Mimesis Law
22 November 2017

Failure At The Nassau County Legal Aid Society, Part 1

Nov. 19, 2015 (Mimesis Law) — A few weeks ago, I wrote two articles about the Nassau County Legal Aid Society that ruffled quite a few feathers. I wrote about my experience as a public defender at that office. My goal was to expose a system that sets Nassau public defenders up for failure. Ultimately, the only people that truly matter in all of this are the people who are actually paying the price. Criminal defendants in Nassau County who cannot afford to hire an attorney have no choice but to rely on a system that utterly fails them.

I was a public defender for 10 years. I am not afraid of a good fight. But I never imagined that one of my biggest fights would be with my old colleagues and my old bosses at the Nassau County Legal Aid Society.  My purpose was to detail systemic problems, so I directed my posts toward the management at Nassau Legal Aid.

My reasoning?  The heads of that office are the only people with the power to address the problems.  Little did I know that indigent defendants in Nassau County were not being cheated out of justice because of a lack of power.  They were being cheated because management at the Nassau County Legal Aid Society apparently lacks the desire to make the necessary changes to give their attorneys and clients a fighting chance.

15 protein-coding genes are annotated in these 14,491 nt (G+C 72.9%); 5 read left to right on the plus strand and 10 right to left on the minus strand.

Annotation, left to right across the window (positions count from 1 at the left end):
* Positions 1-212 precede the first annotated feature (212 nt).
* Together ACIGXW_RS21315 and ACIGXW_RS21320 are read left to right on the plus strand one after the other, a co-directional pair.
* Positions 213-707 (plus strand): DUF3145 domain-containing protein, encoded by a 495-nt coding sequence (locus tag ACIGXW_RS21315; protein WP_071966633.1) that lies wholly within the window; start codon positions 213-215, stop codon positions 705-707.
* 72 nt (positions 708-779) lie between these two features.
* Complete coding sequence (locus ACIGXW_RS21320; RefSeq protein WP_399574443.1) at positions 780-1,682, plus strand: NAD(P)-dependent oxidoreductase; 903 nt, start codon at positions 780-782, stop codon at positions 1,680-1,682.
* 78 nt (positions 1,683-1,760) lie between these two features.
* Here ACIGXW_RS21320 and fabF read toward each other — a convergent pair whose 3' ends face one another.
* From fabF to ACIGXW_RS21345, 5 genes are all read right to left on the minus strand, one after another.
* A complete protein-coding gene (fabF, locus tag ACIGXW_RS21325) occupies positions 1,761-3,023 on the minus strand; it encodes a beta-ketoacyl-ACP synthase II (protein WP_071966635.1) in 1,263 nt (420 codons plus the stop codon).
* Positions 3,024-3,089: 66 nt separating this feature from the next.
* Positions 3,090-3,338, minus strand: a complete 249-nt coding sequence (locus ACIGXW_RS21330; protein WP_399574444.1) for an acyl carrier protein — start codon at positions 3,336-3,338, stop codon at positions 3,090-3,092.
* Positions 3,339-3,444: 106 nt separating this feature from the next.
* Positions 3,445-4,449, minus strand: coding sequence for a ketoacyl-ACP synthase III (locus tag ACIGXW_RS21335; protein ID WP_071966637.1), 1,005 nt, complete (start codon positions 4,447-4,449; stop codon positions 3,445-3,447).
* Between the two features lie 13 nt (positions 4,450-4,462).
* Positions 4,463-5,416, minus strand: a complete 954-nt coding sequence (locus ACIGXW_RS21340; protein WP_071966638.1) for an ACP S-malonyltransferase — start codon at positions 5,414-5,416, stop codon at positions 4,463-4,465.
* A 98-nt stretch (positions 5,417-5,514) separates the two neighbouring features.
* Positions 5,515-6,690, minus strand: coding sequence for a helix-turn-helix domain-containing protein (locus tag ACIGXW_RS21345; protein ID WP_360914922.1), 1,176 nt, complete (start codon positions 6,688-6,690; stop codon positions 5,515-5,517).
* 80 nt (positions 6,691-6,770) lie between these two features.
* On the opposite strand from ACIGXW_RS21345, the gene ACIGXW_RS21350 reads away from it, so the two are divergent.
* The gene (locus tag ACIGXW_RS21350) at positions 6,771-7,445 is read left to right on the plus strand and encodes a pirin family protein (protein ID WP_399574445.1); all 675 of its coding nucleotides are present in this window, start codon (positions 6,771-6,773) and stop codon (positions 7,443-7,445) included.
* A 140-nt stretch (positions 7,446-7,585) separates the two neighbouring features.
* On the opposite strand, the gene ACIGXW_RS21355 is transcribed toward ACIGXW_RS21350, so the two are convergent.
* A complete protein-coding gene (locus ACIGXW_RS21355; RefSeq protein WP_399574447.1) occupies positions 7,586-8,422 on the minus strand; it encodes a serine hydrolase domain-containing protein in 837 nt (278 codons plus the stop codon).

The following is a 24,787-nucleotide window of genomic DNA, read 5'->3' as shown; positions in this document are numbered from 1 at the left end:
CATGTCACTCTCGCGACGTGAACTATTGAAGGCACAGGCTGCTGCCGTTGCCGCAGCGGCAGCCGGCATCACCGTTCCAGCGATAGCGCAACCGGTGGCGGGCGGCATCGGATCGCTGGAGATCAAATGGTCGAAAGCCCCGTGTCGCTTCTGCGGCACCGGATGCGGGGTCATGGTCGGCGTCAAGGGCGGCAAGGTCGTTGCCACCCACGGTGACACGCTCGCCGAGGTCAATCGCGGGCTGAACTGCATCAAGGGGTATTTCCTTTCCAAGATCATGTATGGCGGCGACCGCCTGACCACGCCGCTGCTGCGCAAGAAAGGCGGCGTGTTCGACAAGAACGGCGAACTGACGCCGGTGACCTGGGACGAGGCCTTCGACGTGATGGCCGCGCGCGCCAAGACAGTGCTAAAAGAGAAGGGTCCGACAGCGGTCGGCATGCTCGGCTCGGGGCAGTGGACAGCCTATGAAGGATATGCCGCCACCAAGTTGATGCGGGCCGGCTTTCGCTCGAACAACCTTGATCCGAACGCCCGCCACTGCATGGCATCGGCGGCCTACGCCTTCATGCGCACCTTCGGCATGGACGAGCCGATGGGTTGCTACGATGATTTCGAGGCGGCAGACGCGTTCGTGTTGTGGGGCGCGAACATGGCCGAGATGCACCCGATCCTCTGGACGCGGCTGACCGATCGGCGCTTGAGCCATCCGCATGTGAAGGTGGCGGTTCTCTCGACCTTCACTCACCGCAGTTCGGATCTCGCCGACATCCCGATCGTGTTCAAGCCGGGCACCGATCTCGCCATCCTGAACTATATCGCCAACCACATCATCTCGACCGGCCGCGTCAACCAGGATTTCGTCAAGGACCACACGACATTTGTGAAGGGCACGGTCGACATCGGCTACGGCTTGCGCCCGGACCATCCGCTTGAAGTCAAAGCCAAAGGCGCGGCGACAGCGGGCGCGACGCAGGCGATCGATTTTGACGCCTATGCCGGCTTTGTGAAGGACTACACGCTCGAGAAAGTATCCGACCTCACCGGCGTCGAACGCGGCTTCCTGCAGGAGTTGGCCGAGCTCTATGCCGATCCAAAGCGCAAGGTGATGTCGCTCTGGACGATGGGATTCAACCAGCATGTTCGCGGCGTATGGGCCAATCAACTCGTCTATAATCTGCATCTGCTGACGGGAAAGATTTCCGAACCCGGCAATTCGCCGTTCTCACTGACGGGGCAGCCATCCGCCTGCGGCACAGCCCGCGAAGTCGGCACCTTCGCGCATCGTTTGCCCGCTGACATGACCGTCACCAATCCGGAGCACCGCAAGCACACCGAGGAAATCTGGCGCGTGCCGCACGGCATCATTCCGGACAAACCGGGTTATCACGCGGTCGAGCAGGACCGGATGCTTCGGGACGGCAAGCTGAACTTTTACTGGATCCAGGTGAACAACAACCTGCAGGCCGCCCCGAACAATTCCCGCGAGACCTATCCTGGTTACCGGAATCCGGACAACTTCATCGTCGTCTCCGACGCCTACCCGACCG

I heard from former Nassau Legal Aid attorneys thanking me for speaking out. I also received a good deal of blowback from current attorneys and supporters of that office. There were attacks on my character and my honesty, but little meaningful rebuttal of the flawed systems I had exposed.  If you care to read these comments, be my guest.  I submit that they say much more about the commenters than they do about me.

I was accused of being nothing more than a disgruntled former employee who merely wanted to attract paying clients to my fledgling private practice. Supporters of current management stayed suspiciously away from my first post detailing the clearly illegal arraignment conditions out there. But my second post that detailed a practice that gets Legal Aid clients to sign away their grand jury rights, that set them off. Maybe it was the notice of Radley Balko at the Washington Post, but Nassau Legal Aid supporters dove in feet first in full defense of their supposed grand jury system.